Best performing NCTJ senior exam candidate in East of England last year has already left journalism industry

The best NCTJ senior exam candidate in the East of England last year has already left journalism for a public relations role, it has emerged today.

Abigail Weaving (pictured) has been awarded the Paul Durrant Award for the best overall National Qualification in Journalism (NQJ) exam performance in the region for the 2016/17 sittings, winning £250.

But despite her reporting talent, Weaving has left the Saffron Walden Reporter newspaper and now works in a London-based press office.

She said: “I loved working in a newsroom, but have now moved to a press officer role in London. I’m still very much a journalist at heart though, and make sure to use my shorthand every day without fail.

“Winning this award was a wonderful surprise – I couldn’t quite believe it when I found out. I have very fond memories of my time studying for both my NCTJ [Diploma in Journalism] and NQJ, so this really was the cherry on the cake.”

The news industry has struggled to hang on to talent in recent years, particularly at a local level, as job cuts and paper closures take their toll.

The youngest editor of the Brighton Argus, Lucy Pearce lasted just a few weeks after taking on the role in March last year (then aged 28) before leaving for a PR job.

In a speech at a journalism teachers’ conference last year, Pearce’s predecessor Mike Gilson said he feared that bosses and decision makers were “beginning to rest a little easier, often surrounded as they are by a phalanx of communication officers (often fleeing journalists) who taken together now outnumber journalists working in the patch”.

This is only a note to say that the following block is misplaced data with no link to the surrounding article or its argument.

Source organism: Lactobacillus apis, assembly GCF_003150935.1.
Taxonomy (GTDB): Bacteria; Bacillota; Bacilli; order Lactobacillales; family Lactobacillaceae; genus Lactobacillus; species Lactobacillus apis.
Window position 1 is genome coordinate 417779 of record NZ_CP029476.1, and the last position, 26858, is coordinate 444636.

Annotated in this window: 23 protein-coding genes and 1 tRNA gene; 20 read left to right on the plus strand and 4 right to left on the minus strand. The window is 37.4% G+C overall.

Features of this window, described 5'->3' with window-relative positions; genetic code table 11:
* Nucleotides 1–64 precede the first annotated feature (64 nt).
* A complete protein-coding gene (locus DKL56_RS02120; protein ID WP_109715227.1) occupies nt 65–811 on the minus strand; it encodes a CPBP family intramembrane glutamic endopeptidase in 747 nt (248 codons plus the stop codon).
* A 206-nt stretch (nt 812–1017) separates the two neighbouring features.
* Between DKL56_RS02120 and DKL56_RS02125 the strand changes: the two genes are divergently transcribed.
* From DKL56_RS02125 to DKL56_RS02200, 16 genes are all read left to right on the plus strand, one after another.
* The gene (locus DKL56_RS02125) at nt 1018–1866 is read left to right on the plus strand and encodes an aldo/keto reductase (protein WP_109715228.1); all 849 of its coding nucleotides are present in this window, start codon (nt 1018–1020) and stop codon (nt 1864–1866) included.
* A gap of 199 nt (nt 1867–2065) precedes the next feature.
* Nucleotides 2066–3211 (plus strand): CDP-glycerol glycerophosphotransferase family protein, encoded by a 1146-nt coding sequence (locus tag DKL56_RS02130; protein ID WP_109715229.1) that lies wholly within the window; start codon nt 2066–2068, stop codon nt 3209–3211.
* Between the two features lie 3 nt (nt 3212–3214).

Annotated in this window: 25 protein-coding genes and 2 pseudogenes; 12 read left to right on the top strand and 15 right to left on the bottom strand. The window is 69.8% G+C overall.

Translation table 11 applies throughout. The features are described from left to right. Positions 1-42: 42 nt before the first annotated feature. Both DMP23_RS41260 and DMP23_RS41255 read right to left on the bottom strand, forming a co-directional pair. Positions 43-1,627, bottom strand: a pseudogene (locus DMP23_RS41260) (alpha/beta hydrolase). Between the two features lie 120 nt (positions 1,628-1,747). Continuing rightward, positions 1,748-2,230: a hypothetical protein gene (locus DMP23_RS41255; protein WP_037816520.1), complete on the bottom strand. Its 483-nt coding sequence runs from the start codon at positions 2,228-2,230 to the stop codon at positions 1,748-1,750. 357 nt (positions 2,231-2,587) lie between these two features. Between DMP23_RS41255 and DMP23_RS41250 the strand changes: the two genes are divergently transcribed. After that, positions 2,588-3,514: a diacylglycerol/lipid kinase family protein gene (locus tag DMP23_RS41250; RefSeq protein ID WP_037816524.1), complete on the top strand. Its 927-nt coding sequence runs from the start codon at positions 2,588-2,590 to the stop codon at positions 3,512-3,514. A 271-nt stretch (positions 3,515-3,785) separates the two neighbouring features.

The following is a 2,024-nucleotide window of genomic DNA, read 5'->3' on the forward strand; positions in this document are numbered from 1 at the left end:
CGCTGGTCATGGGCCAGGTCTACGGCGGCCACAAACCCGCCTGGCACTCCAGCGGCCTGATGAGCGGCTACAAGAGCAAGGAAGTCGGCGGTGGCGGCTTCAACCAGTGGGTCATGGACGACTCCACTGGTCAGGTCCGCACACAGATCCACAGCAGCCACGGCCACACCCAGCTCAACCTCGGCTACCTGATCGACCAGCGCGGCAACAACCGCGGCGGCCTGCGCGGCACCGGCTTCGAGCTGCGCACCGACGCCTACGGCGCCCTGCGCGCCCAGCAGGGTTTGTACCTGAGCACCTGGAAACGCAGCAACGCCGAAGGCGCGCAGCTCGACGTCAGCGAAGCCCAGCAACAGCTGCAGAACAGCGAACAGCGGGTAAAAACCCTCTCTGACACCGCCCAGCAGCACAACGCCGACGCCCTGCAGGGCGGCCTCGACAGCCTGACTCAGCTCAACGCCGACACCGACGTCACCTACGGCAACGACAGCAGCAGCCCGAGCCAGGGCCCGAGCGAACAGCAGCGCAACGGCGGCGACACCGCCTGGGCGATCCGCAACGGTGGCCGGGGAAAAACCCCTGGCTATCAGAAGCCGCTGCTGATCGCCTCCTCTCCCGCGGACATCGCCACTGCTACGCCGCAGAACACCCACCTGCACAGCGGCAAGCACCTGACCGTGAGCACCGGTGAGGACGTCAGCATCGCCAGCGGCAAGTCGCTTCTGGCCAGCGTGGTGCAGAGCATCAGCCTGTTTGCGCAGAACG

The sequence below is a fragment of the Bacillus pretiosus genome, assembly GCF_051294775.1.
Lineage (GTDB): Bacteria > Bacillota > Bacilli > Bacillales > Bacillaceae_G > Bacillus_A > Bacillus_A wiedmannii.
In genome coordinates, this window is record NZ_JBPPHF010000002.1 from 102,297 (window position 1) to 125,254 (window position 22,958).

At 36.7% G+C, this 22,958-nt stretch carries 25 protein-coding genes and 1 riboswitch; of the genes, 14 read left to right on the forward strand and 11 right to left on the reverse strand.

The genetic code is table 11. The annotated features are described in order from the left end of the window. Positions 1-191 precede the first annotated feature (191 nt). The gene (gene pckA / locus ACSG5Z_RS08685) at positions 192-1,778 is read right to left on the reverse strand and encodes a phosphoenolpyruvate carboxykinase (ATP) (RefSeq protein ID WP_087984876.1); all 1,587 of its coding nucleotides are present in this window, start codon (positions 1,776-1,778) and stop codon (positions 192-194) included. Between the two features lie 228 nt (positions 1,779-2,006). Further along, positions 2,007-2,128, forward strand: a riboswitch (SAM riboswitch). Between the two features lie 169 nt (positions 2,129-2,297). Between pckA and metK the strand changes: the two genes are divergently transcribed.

The Paul Durrant Award, sponsored by Archant, was launched in 2015 to honour the former NCTJ trainer and assistant editor of the Eastern Daily Press (EDP) who was terminally ill with cancer at the time and died in 2016.

Ian Clarke, head of news for the EDP, said: “Paul Durrant was a brilliant newsman and relentlessly passionate about ensuring the next generation of young journalists were well trained and inspired.

“Duzza – as so many people knew him – worked tirelessly within Archant and across the newspaper industry as a champion for improving standards. We want to continue to honour his invaluable work and are delighted to support the award in his memory.”

The NQJ, or senior exams, can only be taken once a journalist has spent 18 months in a newsroom and after completing a portfolio of stories. Passing marks the transition from trainee to senior reporter.

Picture: Pixabay



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3 thoughts on “Best performing NCTJ senior exam candidate in East of England last year has already left journalism industry”

  1. I once interviewed a regionally important businessman in Mansfield, of all places. He was flanked by four press officers. Talk about being outnumbered.

  2. PR can be a form or branch of journalism. Producing press releases and company publications/brochures (in-house or public), or writing/moderating website copy, require editorial skills.

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